A three-tiered market for journalism – and everything else
A three-tiered market has formed for media organizations and the journalists who provide their content. At the high-end, readers pay (real or self-stylized) experts for digested news. The high-brow Economist magazine has been making in-roads in the US for years, at a time when the home team favourite Wall Street Journal – has struggled.
Project Syndicate and Vox represent popular outlets among economists. While neither charges, their writers make money the old fashion way…through the speaking and consulting gigs their articles attract. Pulitzer Prize winners and other prestige journalists also benefit from the concentration of attention and money in journalism markets.
Former New York Times columnist Anand Giridharadas could see the winner-take-all economy so clearly, because it affects his own industry.
The middle and lower strata of media markets represent those areas most criticized by the journalism-is-dead crowd. At the middle of the market, the main-stream media organisations fund traditional journalism with ads, just like in the good-old days.
A Pew Research Centre report has found that advertising accounts for almost 70% of all traditional news organisation revenue – about half the value of such revenue in 2005 in absolute terms. Most of the largest media organisations fall squarely in this category.
The media apocalypse in this market segment stems from the usual too much publisher supply chasing too little advertisement demand. At the lower end of the market lie the click-bait and pay-per-click content providers. Google and Facebook enable this market, as well as represent its two largest players. The middle market players love to gripe about click-bait, and increasingly use it.
To what extent do trends in media and journalism reflect or parrot trends in the economy? After all, the concept of “winner take all distribution of gains” in post-capitalist information economies affects retail, services and consumer goods just as much as ‘media goods.’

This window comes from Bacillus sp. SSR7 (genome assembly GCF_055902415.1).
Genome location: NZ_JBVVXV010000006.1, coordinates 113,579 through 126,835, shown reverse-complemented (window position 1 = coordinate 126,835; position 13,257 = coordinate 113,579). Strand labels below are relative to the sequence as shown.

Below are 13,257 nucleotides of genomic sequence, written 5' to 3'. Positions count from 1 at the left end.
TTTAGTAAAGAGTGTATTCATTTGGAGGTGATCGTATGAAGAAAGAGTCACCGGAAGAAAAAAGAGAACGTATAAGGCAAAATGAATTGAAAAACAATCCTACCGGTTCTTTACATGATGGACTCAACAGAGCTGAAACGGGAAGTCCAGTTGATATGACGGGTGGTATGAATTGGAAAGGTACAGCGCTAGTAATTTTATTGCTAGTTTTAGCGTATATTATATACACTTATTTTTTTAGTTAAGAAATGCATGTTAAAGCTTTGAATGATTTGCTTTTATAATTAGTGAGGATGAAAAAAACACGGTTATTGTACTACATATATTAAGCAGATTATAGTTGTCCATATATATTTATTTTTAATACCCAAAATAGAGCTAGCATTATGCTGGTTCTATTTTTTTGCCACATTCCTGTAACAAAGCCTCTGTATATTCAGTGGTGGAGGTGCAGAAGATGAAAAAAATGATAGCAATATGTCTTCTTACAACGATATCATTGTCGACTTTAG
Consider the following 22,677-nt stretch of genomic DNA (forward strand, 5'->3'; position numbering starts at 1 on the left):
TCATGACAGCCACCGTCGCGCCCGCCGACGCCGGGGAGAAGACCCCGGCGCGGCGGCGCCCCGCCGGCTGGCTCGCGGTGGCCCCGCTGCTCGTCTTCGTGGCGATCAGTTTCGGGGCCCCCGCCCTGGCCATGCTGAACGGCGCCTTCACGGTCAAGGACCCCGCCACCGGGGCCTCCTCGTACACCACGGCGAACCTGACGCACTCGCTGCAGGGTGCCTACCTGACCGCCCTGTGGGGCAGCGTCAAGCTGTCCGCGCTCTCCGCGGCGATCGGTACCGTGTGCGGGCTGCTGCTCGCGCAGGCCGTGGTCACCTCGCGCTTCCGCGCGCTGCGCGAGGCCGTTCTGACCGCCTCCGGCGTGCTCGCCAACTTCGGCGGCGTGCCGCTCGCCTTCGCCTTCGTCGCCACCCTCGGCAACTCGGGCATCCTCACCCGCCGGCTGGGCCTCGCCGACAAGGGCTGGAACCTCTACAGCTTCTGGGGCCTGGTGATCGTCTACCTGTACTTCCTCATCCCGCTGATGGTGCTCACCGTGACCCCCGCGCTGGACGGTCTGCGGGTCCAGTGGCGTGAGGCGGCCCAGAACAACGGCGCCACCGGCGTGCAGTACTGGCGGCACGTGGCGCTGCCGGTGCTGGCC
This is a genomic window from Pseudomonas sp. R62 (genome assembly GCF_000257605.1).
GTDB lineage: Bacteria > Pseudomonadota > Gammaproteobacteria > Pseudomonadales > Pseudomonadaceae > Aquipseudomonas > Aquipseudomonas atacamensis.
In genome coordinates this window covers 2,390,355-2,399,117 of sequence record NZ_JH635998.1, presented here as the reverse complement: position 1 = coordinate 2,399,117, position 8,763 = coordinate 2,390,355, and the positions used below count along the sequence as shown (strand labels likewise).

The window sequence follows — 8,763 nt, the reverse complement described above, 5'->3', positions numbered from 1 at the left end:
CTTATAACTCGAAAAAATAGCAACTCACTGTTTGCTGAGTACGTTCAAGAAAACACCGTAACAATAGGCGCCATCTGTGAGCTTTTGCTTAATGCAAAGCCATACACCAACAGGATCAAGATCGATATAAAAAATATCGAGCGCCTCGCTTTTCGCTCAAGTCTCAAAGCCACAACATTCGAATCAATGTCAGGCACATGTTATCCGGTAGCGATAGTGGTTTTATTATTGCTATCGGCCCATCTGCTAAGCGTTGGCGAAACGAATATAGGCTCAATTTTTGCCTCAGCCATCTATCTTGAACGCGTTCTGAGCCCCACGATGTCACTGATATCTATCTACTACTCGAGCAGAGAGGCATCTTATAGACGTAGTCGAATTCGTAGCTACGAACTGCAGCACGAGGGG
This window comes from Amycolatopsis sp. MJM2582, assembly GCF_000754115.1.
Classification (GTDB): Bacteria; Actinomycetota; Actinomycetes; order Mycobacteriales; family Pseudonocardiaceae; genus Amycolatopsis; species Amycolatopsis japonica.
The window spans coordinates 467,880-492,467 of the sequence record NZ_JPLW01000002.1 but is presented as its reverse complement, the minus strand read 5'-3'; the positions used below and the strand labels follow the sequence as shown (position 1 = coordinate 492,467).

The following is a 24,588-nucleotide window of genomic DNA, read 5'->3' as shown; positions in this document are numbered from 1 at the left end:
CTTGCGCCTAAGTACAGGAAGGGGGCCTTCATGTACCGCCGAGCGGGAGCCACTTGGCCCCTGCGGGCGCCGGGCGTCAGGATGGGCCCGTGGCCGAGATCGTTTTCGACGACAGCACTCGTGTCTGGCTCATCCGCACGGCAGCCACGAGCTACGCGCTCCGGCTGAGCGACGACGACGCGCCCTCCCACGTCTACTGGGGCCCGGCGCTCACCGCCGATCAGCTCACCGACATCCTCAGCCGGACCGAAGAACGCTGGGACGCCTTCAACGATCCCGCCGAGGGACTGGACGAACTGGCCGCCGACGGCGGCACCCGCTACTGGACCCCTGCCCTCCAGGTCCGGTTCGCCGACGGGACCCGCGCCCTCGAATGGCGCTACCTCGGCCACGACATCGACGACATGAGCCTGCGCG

Media organisations, like other organisations have seen more concentration – affecting demand for journalists.
Nothing in life is free – no matter what Paul Mason says. Free content – like ‘free’ digital goods and services – does not actually come free. Journalists do not mass produce zero marginal cost commodities. They produce niche, highly specific goods and services, ideally tailored to each individual. Economists know such markets by their rightful name. Bog-standard capitalist markets.
The future of journalism in the post-capitalist age
Seeing media markets and journalism organisations in the standard economic paradigm helps us see the future of journalism more clearly.
The future does not lie in the Guardian’s panegyric vision, where governments rein in markets and punters of all stripes donate to that self-same Guardian newspaper.
Following Mason’s post-capitalism shtick, “Guardian journalism should have the biggest possible impact and try to change the world for the better.”
The Economist also makes no bones about its mission – to revive liberal values. These calls simply represent a different kind of click-bait, targeted at a different kind of reader.
The Aspen Institute flogs its own services, gazing into the future of journalism darkly. The Institute’s own journalist-scholars attract the funds that pay their wages no differently than Vice does.
The New York Times’ digital media reboot does not represent a new kind of journalism. If a book seller delivers books by internet, rather than in store, we do not claim that they sell a different thing. They sell the same thing - using a different channel.
When supply does not match the wants of the media-loving consumer (and his or her desire to hold politicians accountable for their actions), that future looks bleak. Like in any market.
The future of journalism looks just like its past. Only now, we get to sell missives about the future of journalism in the post-capitalist age.